All this is affirming news for tree huggers and others who see both beauty and utility in urban trees. But nine years after National’s law change, The Tree Council estimates that 30% of Auckland’s tree cover has disappeared – though its Secretary Mels Barton concedes that the figure is an estimate.
She believes that the true picture when data is finally released by the Auckland Council will be much higher from the city areas because the overall figure will include the forested areas of the Waitakere and Hunua Ranges.
“Council is enabling the removal of thousands of protected trees annually on a non-notifiable basis” she said.
She added that The Tree Council and Government were working on a draft paper for reforming the way trees are protected “but David Parker (the Minister for the Environment) doesn’t seem to think it’s urgent”.
Councils from Christchurch to Auckland are active in tree planting – but mostly in public spaces. The Tree Council is however concerned that in Auckland, even protected trees on public land are being felled.
She also believes the Auckland Council corporate bureaucracy is delaying release of the remote sensing LiDAR data necessary to get an accurate picture of the loss of Auckland’s trees, because that picture will not be pretty.
Her concern is that the urban trees being lost are the mature specimens that confer all the services and benefits we need in the city (pollution and stormwater treatment, carbon sequestration, temperature reduction, oxygen production etc) and if they are being replaced it is by saplings which will take up to 50 years to provide the same level of benefits – if they are even allowed to reach maturity before being removed again.
Overseas, things are very different. To a greater or lesser extent varying countries still have tree protection measures in one form or another. Urban tree cover is seen as vital because of climate change. The World Economic Forum and SENSEable city, a laboratory at the Massachussetts Institute of Technology (MIT), developed the Green View Index of Treepedia. It’s a metric that evaluates and compares the treetops of cities.
The GVI is calculated using Google Street View which measures the density of canopy cover in street images. So far 12 cities around the world have been studied, among them Boston, Geneva, London, Los Angeles, Paris, New York, Tel Aviv and Vancouver. In New York, 2,300 volunteers recorded more than 685,000 street trees in all five boroughs, with stats on species, health, width, and GPS coordinates.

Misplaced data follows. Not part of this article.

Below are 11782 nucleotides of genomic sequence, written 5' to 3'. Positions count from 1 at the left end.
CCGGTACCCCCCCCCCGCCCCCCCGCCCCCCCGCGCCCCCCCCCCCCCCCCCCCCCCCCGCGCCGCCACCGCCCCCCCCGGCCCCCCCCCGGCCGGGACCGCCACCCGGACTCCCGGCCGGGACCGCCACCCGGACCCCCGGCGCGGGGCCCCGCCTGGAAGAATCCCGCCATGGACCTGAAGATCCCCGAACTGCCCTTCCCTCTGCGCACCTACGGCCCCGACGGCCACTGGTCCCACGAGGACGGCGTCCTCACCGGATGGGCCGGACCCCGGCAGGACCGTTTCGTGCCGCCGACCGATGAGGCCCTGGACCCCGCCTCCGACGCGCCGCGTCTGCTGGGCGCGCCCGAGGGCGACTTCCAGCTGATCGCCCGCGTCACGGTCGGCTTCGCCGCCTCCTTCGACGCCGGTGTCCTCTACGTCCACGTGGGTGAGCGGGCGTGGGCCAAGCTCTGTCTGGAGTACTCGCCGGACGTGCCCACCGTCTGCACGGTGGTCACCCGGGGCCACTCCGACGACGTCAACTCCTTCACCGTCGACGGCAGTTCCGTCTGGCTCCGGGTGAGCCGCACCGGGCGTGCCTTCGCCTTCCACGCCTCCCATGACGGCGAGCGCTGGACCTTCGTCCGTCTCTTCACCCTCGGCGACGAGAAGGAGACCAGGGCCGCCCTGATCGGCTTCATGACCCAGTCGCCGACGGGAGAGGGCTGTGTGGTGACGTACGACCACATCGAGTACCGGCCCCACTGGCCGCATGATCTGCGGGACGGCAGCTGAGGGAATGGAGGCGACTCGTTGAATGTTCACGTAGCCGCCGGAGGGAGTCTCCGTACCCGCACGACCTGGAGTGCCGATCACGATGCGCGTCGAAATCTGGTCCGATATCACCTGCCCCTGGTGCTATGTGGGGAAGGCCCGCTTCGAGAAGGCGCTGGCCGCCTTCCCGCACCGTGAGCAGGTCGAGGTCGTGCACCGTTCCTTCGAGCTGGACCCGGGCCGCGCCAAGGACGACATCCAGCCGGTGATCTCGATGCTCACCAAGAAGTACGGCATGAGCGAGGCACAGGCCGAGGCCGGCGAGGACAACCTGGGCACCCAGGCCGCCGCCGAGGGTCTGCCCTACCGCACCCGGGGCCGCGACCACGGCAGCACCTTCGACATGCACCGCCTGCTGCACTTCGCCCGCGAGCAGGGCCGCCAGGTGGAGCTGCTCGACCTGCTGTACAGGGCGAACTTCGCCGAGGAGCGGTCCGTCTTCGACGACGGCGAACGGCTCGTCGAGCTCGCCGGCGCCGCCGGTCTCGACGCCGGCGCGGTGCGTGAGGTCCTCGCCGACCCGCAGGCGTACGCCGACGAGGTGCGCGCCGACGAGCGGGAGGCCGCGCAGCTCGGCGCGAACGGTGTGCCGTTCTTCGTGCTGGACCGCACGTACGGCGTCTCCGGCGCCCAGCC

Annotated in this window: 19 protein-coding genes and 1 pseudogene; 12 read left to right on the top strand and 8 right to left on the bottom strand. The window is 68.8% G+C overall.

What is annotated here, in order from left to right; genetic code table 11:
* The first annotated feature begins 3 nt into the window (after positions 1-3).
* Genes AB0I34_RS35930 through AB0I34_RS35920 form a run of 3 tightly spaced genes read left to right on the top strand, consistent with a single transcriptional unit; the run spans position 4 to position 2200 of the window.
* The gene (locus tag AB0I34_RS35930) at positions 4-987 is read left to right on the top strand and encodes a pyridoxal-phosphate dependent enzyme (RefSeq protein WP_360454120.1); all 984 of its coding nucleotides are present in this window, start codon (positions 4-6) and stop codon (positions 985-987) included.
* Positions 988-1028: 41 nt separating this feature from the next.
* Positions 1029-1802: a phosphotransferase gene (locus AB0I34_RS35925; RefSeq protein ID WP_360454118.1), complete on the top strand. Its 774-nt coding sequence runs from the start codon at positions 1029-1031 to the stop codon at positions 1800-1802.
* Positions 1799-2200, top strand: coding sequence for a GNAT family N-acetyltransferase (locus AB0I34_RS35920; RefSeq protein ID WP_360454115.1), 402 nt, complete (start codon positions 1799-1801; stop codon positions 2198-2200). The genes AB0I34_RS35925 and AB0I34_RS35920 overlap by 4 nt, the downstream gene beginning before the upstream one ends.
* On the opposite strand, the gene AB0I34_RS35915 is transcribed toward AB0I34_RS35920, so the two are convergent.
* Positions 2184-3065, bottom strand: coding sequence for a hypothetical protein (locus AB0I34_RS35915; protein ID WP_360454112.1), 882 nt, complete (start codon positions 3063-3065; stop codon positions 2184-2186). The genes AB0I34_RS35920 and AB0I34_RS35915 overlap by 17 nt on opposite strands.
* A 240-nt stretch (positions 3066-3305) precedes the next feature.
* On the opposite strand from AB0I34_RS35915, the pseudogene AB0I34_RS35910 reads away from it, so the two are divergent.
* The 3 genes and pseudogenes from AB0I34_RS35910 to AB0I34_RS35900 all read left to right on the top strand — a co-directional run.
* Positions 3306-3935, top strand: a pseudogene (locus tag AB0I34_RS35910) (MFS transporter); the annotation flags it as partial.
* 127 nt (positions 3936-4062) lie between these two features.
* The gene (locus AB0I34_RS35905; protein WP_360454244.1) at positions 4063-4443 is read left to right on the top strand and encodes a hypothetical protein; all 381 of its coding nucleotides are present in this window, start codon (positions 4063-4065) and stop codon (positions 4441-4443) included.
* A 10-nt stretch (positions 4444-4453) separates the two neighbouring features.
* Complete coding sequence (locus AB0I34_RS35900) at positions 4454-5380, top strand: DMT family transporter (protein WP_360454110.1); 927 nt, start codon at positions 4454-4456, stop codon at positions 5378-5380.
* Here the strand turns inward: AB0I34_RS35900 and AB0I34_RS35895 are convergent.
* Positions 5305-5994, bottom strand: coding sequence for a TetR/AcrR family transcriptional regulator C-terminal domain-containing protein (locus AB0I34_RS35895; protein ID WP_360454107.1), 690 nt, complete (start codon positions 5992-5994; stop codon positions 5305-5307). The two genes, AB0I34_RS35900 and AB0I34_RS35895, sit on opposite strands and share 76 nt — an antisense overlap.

In Godzone, the root of the problem still lies in those 2009 amendments. But the lack of any sense of imagination let alone balance can be changed by imitating the practices of a little known city – White Rock in British Columbia, Canada. White Rock has a no-nonsense approach to the issue of tree pruning and felling. In the dry language of bureaucracy one of its policy statements on tree cover reads:
‘Except for dead or hazardous trees, the City has initiated replacement tree requirements with the objective of increasing overall tree canopy in the City over time. The City will require the posting of securities for replacement trees prior to the issue of any permits, and prior to any tree cutting or removal (our emphasis).
‘A minimum of two replacement trees will be required for one tree cut or removed, however, the number and size of replacement trees is actually dependent upon the size of the ‘protected’ tree’ removed i.e. up to as many as six replacement trees for one tree of trunk diameter 85 centimeters cut or removed.’
Perhaps that forthright formula might help policy makers regain the balance between property owners’ rights and community well-being – before it’s too late.
*Auckland Council did not reply to initial requests for comment – watch this space.